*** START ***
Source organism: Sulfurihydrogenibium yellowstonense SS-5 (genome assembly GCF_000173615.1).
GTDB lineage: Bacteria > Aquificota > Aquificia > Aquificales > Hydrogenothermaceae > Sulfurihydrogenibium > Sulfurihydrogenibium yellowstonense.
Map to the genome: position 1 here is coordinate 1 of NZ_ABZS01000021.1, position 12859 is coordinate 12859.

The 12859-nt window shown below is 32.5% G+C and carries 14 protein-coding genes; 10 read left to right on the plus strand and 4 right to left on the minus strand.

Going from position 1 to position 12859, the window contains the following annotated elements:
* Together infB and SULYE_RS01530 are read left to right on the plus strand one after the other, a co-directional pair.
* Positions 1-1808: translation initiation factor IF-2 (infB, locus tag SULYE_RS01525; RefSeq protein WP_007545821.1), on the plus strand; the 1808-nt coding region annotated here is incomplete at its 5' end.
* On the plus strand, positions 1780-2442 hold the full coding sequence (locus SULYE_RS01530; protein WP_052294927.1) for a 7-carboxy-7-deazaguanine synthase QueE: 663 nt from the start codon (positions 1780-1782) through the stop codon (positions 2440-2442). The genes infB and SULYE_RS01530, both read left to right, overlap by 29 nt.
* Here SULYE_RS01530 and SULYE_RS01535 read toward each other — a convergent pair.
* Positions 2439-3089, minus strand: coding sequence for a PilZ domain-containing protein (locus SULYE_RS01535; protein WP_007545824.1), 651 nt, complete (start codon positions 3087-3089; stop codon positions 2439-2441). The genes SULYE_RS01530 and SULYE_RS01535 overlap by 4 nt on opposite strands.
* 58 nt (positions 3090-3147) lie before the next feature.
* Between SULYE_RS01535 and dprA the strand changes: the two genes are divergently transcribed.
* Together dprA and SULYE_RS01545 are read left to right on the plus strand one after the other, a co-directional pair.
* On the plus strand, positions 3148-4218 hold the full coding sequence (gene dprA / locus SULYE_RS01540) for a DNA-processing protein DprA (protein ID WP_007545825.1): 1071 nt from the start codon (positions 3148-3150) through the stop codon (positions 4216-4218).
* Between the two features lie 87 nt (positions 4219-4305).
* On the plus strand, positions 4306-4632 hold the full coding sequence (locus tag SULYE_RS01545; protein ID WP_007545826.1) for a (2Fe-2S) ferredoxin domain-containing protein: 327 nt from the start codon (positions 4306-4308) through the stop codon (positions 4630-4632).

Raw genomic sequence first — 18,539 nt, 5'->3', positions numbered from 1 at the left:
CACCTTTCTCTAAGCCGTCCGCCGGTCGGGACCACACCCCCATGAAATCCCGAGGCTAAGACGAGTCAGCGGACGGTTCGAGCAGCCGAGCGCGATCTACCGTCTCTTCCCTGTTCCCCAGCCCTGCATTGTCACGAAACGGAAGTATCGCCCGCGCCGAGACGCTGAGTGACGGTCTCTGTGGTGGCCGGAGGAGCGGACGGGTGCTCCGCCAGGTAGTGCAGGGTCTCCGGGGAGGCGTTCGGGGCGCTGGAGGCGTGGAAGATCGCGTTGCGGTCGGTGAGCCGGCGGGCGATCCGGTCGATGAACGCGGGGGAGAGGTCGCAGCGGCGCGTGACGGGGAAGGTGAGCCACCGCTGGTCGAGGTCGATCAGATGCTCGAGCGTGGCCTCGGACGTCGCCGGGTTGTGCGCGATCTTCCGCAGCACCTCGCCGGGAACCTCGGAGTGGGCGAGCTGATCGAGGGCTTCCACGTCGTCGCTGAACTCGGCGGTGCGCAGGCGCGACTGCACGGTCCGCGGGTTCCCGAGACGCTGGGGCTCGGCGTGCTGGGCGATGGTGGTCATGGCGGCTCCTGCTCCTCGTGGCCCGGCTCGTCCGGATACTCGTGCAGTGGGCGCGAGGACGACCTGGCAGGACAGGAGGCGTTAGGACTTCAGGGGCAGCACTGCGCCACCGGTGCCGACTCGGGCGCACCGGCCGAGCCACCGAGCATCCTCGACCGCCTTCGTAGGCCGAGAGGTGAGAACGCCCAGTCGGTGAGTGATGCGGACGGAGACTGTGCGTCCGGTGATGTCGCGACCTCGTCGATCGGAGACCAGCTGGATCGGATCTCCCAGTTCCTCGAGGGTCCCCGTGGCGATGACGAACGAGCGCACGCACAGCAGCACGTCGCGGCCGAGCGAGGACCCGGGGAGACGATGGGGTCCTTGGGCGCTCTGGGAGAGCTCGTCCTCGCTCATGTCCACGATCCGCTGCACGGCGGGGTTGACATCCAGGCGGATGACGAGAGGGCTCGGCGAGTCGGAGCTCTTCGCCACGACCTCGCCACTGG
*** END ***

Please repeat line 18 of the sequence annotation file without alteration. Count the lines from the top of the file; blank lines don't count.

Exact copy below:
CACCTTTCTCTAAGCCGTCCGCCGGTCGGGACCACACCCCCATGAAATCCCGAGGCTAAGACGAGTCAGCGGACGGTTCGAGCAGCCGAGCGCGATCTACCGTCTCTTCCCTGTTCCCCAGCCCTGCATTGTCACGAAACGGAAGTATCGCCCGCGCCGAGACGCTGAGTGACGGTCTCTGTGGTGGCCGGAGGAGCGGACGGGTGCTCCGCCAGGTAGTGCAGGGTCTCCGGGGAGGCGTTCGGGGCGCTGGAGGCGTGGAAGATCGCGTTGCGGTCGGTGAGCCGGCGGGCGATCCGGTCGATGAACGCGGGGGAGAGGTCGCAGCGGCGCGTGACGGGGAAGGTGAGCCACCGCTGGTCGAGGTCGATCAGATGCTCGAGCGTGGCCTCGGACGTCGCCGGGTTGTGCGCGATCTTCCGCAGCACCTCGCCGGGAACCTCGGAGTGGGCGAGCTGATCGAGGGCTTCCACGTCGTCGCTGAACTCGGCGGTGCGCAGGCGCGACTGCACGGTCCGCGGGTTCCCGAGACGCTGGGGCTCGGCGTGCTGGGCGATGGTGGTCATGGCGGCTCCTGCTCCTCGTGGCCCGGCTCGTCCGGATACTCGTGCAGTGGGCGCGAGGACGACCTGGCAGGACAGGAGGCGTTAGGACTTCAGGGGCAGCACTGCGCCACCGGTGCCGACTCGGGCGCACCGGCCGAGCCACCGAGCATCCTCGACCGCCTTCGTAGGCCGAGAGGTGAGAACGCCCAGTCGGTGAGTGATGCGGACGGAGACTGTGCGTCCGGTGATGTCGCGACCTCGTCGATCGGAGACCAGCTGGATCGGATCTCCCAGTTCCTCGAGGGTCCCCGTGGCGATGACGAACGAGCGCACGCACAGCAGCACGTCGCGGCCGAGCGAGGACCCGGGGAGACGATGGGGTCCTTGGGCGCTCTGGGAGAGCTCGTCCTCGCTCATGTCCACGATCCGCTGCACGGCGGGGTTGACATCCAGGCGGATGACGAGAGGGCTCGGCGAGTCGGAGCTCTTCGCCACGACCTCGCCACTGG